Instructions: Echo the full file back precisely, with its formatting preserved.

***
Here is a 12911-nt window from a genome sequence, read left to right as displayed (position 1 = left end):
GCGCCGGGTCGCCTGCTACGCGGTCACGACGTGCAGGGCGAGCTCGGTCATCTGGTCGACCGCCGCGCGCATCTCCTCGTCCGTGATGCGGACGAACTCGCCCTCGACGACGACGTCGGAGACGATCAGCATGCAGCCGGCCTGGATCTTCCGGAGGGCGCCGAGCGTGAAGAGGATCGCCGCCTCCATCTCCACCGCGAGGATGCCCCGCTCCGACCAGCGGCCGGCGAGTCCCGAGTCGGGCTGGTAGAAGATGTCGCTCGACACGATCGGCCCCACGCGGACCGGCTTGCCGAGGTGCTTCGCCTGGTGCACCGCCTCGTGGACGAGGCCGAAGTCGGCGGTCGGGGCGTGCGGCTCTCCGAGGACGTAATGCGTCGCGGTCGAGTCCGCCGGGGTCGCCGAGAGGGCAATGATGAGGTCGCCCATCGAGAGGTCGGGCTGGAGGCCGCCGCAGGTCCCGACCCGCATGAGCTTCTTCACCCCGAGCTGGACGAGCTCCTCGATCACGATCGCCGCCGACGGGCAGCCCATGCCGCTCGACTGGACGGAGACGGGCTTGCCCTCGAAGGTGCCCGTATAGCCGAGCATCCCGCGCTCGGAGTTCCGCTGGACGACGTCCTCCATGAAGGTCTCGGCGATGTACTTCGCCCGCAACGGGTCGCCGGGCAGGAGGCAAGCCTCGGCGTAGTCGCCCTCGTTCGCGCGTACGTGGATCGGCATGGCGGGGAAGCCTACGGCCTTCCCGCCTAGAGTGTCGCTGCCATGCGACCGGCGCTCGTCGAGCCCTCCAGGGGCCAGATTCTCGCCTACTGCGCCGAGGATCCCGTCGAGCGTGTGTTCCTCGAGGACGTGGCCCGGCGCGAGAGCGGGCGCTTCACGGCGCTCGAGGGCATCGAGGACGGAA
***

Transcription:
Here is a 12911-nt window from a genome sequence, read left to right as displayed (position 1 = left end):
GCGCCGGGTCGCCTGCTACGCGGTCACGACGTGCAGGGCGAGCTCGGTCATCTGGTCGACCGCCGCGCGCATCTCCTCGTCCGTGATGCGGACGAACTCGCCCTCGACGACGACGTCGGAGACGATCAGCATGCAGCCGGCCTGGATCTTCCGGAGGGCGCCGAGCGTGAAGAGGATCGCCGCCTCCATCTCCACCGCGAGGATGCCCCGCTCCGACCAGCGGCCGGCGAGTCCCGAGTCGGGCTGGTAGAAGATGTCGCTCGACACGATCGGCCCCACGCGGACCGGCTTGCCGAGGTGCTTCGCCTGGTGCACCGCCTCGTGGACGAGGCCGAAGTCGGCGGTCGGGGCGTGCGGCTCTCCGAGGACGTAATGCGTCGCGGTCGAGTCCGCCGGGGTCGCCGAGAGGGCAATGATGAGGTCGCCCATCGAGAGGTCGGGCTGGAGGCCGCCGCAGGTCCCGACCCGCATGAGCTTCTTCACCCCGAGCTGGACGAGCTCCTCGATCACGATCGCCGCCGACGGGCAGCCCATGCCGCTCGACTGGACGGAGACGGGCTTGCCCTCGAAGGTGCCCGTATAGCCGAGCATCCCGCGCTCGGAGTTCCGCTGGACGACGTCCTCCATGAAGGTCTCGGCGATGTACTTCGCCCGCAACGGGTCGCCGGGCAGGAGGCAAGCCTCGGCGTAGTCGCCCTCGTTCGCGCGTACGTGGATCGGCATGGCGGGGAAGCCTACGGCCTTCCCGCCTAGAGTGTCGCTGCCATGCGACCGGCGCTCGTCGAGCCCTCCAGGGGCCAGATTCTCGCCTACTGCGCCGAGGATCCCGTCGAGCGTGTGTTCCTCGAGGACGTGGCCCGGCGCGAGAGCGGGCGCTTCACGGCGCTCGAGGGCATCGAGGACGGAA